Alcoholics can be fully-functioning and productive employees who do not experience any substantial limitation in their ability to work. Employers who harbor misperceptions and prejudice about alcoholics may not recognize the abilities of these employees and may regard them as being substantially impaired even though they are not. Theoretically, an employee subject to this mistaken belief could qualify as disabled under the “regarded as” prong of the ADA, as elaborated in Sutton, without confronting the Catch-22 dilemma posed by proof of actual impairment, which runs the risk of establishing that the employee is unqualified for the job. That is, Sullivan could argue, as he essentially did, that his alcoholism did not affect his ability to do his job at Neiman Marcus. Rather, the company unfairly believed that, as an alcoholic, he could not do the job.
However, this theoretical possibility can founder because of the proof requirements when working is the major life activity at issue under the “regarded as” prong. According to the precedents, the employee must demonstrate not only that the employer thought that he was impaired in his ability to do the job that he held, but also that the employer regarded him as substantially impaired in “either a class of jobs or a broad range of jobs in various classes as compared with the average person having comparable training, skills, and abilities.” Murphy v. United Parcel Service, Inc., 527 U.S. 516, 523, 119 S.Ct. 2133, 144 L.Ed.2d 484 (1999) (quoting 29 C.F.R. § 1630.2(j)(3)(i)); Bailey, 306 F.3d at 1170 (affirming summary judgment based on the plaintiff's failure to demonstrate that the employer regarded him as “unfit for either a class or a broad range of jobs”).
In an answer to an interrogatory, Sullivan claimed that Neiman Marcus either “believed that a person who had previously suffered from alcoholism could not satisfactorily perform his or her job, or ․ it simply was not willing to employ someone who had the stigma of having either suffered from the disease of alcoholism or who had the stigma or having been treated in an alcohol rehabilitation/detoxification facility for alcoholism.” When he was pressed to explain how he knew that Neiman Marcus thought that alcoholics could not satisfactorily perform their jobs, he said it was “[b]ecause of the actions they took [against him].”
We rejected a similar argument in Bailey, where we observed that “[a] plaintiff claiming that he is ‘regarded’ as disabled cannot merely show that his employer perceived him as somehow disabled; rather, he must prove that the employer regarded him as disabled within the meaning of the ADA.” Bailey, 306 F.3d at 1169 (emphasis in original). We concluded that nothing in that record, including Bailey's termination, demonstrated that the plaintiff's employer considered him to be “unfit for either a class or a broad range of jobs․” Bailey, 306 F.3d at 1170.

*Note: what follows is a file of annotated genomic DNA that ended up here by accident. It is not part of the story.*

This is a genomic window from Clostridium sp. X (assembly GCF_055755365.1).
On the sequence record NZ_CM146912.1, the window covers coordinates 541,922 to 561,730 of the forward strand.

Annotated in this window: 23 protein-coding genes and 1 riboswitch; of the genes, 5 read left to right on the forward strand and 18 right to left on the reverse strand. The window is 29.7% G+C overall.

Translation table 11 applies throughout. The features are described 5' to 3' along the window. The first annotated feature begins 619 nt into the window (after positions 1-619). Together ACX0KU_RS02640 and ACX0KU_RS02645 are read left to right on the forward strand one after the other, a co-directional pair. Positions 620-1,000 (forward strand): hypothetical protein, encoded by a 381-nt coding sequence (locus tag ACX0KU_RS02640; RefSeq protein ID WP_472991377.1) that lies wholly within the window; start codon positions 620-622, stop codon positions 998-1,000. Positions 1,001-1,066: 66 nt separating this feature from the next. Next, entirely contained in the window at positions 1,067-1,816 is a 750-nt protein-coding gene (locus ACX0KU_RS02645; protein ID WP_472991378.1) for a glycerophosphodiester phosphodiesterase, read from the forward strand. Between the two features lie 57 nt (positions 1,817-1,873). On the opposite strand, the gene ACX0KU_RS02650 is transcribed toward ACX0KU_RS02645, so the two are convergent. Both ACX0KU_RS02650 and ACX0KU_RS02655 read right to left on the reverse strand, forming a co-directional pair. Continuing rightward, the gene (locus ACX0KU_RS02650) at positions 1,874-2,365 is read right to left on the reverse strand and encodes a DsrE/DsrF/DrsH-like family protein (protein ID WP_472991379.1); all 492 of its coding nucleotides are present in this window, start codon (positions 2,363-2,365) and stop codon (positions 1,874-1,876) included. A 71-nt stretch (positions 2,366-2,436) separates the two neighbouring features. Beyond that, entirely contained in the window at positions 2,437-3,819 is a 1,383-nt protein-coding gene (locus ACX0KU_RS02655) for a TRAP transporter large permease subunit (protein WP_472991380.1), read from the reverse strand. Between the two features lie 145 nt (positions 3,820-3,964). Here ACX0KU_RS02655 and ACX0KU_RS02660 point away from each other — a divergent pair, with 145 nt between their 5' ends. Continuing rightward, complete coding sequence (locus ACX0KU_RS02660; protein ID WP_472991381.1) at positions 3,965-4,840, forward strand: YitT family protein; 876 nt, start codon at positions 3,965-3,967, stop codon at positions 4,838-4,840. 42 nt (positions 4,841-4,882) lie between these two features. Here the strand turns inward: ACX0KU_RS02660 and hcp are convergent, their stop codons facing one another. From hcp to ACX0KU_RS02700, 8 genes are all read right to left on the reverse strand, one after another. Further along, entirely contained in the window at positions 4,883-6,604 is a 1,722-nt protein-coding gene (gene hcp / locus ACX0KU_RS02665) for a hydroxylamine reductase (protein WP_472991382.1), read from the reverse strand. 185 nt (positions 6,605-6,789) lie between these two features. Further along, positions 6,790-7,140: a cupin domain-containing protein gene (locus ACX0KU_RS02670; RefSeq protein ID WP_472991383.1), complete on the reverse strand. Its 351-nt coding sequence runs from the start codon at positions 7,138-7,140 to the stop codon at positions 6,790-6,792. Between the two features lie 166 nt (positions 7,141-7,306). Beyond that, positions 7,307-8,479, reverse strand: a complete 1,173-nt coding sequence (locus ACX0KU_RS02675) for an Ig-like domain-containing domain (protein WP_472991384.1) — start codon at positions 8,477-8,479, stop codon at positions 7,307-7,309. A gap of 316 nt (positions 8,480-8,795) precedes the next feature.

Similarly, Sullivan failed to present any evidence beyond his own termination demonstrating that Neiman Marcus may have believed that he could not perform the essential functions of either a class of jobs or a broad range of jobs in various classes. In both Bailey and this case, the employers were aware of the plaintiff's “problems with alcohol” but claimed that they terminated the plaintiffs for job performance reasons rather than their status as alcoholics. Even if, for purposes of summary judgment, we accept Sullivan's contention that Neiman Marcus terminated him because of their concern that alcoholism impaired his ability to do his job rather than the job misconduct cited by the company, Sullivan has not demonstrated that Neiman Marcus considered him to be limited in his ability to work in a broad range of jobs required by the rigorous standards of the ADA.4 In fact, he did not even mention the broad range of jobs requirement in his brief. Accordingly, we conclude that Sullivan did not establish that the company regarded him as “disabled” within the meaning of the ADA.
1. Unfortunately, Sullivan did not address this issue in his opening appellate brief and did not file a reply brief. He also failed to raise his “failure to accommodate” claim on appeal; therefore, we consider that issue to be waived. See Cashmere & Camel Hair Mfrs. Inst. v. Saks Fifth Ave., 284 F.3d 302, 309 (1st Cir.2002).
2. In Toyota Motor Mfg., the Court did not elaborate on these difficulties, but it referenced its Sutton opinion in which it observed that “it seems ‘to argue in a circle to say that if one is excluded ․ by reason of [an impairment, from working with others] ․ then that exclusion constitutes an impairment, when the question you're asking is, whether the exclusion itself is by reason of handicap.’ ” Sutton, 527 U.S. at 492, 119 S.Ct. 2139 (quoting Tr. of Oral Arg. in School Bd. v. Arline, O.T. 1986, No. 85-1277, at 15 (argument of Solicitor General)).
3. We recently made the same point in Calero-Cerezo v. United States Dep't Justice, 355 F.3d 6, 22-23 (1st Cir.2004); see also Steven S. Locke, The Incredible Shrinking Protected Class: Redefining the Scope of Disability under the Americans with Disabilities Act, 68 U. Colo. L. Rev. 107, 127 (1997) (“Employers are more frequently using this dilemma to their advantage, arguing both that a plaintiff is not disabled, and that she is so disabled that she is not qualified.”).
4. The approach to the “regarded as” prong that the Supreme Court took in Murphy has been subjected to a significant amount of academic criticism. See, e.g., Claudia Center & Andrew J. Imparato, Redefining “Disability” Discrimination: A Proposal to Restore Civil Rights Protections for All Workers, 14 Stan. L. & Pol'y Rev. 321, 328 (2003) (claiming that the “class of jobs” approach has made it “virtually impossible” for a claimant to establish a “regarded as” claim); Miranda Oshige McGowan, Reconsidering the Americans with Disabilities Act, 35 Ga. L. Rev. 27, 123 (2000) (claiming that the potential class of employees who could state a valid “regarded as” claim is “vanishingly small” because, inter alia, “[n]o employer evaluates an applicant's fitness to do some other employer's work”). However, the Supreme Court has not altered the Murphy precedent.
LIPEZ, Circuit Judge.